If you need more info on how sleep can influence your body results and how to get more sleep, check out our blog on The Relationship Between Sleep and Muscle Growth.
At the end of the day, the care you show your muscles before and after you train can be critical in determining how successful a session actually is. You don’t want to walk out feeling like a champion just to wake up feeling like like a plank of wood. Prioritise what you do after a workout, and you can reduce your muscle soreness after a session.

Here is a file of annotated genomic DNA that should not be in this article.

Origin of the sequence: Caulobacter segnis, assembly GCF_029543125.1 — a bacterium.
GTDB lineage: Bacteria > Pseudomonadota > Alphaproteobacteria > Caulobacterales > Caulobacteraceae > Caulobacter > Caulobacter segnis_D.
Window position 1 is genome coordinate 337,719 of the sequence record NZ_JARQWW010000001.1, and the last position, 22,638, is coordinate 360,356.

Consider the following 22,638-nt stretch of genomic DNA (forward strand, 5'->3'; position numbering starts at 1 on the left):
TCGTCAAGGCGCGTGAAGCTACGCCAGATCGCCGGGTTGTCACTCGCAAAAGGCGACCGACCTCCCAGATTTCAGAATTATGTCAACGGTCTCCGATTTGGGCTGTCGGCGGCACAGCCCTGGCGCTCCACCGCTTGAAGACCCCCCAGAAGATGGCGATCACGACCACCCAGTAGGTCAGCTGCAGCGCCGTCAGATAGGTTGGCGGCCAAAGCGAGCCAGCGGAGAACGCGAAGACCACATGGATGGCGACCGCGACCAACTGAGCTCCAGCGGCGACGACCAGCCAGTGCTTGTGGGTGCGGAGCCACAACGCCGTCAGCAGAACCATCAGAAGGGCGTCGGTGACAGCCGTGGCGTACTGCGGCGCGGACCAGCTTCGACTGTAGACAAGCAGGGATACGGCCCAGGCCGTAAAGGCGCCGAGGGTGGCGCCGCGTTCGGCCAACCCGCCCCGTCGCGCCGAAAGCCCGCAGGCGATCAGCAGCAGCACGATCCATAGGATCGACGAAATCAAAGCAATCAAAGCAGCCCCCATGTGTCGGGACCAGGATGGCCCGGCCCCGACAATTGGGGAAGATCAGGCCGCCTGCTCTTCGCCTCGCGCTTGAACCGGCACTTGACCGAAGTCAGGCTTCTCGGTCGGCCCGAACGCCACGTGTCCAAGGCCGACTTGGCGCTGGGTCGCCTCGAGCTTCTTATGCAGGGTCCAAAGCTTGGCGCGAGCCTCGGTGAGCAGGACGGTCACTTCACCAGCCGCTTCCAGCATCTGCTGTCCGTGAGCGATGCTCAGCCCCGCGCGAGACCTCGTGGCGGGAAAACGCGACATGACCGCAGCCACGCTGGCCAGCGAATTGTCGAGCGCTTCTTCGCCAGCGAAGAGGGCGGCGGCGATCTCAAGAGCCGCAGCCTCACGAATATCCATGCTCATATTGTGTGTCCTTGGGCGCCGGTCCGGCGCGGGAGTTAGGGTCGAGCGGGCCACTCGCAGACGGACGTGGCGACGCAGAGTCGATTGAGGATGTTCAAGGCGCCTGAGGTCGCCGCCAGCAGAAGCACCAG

If you need help finding the best supplements to help you recover quickly after training or merely need more information, our friendly team can help you out online or in-store at one of our 32 Australian stores.
West, M. 2019, ‘Why Drink Water After Exercising?’ Live Strong, accessed 18 October 2022,
Van Biezen, T. 2022, ‘Why are Amino Acids Important for Hydration?’ Liv Pur, accessed 18 October 2022,
Semeco, A. 2021, ‘Post-Workout Nutrition: What to Eat After a Workout’, Healthline, accessed 19 October 2022,
Bedosky, L. 2022, ‘Quick Fixes for Sore Muscles’, Everyday Health, accessed 19 October 2022,
Shiffer, E et al. 2022, ‘8 Expert-Backed Ways to Treat Sore Muscles’, Men’s Health, accessed 19 October 2022,
Delucchi, J. 2020, ‘Injury Recovery: The underestimated power of sleep’, Ortho Carolina, accessed 19 October 2022,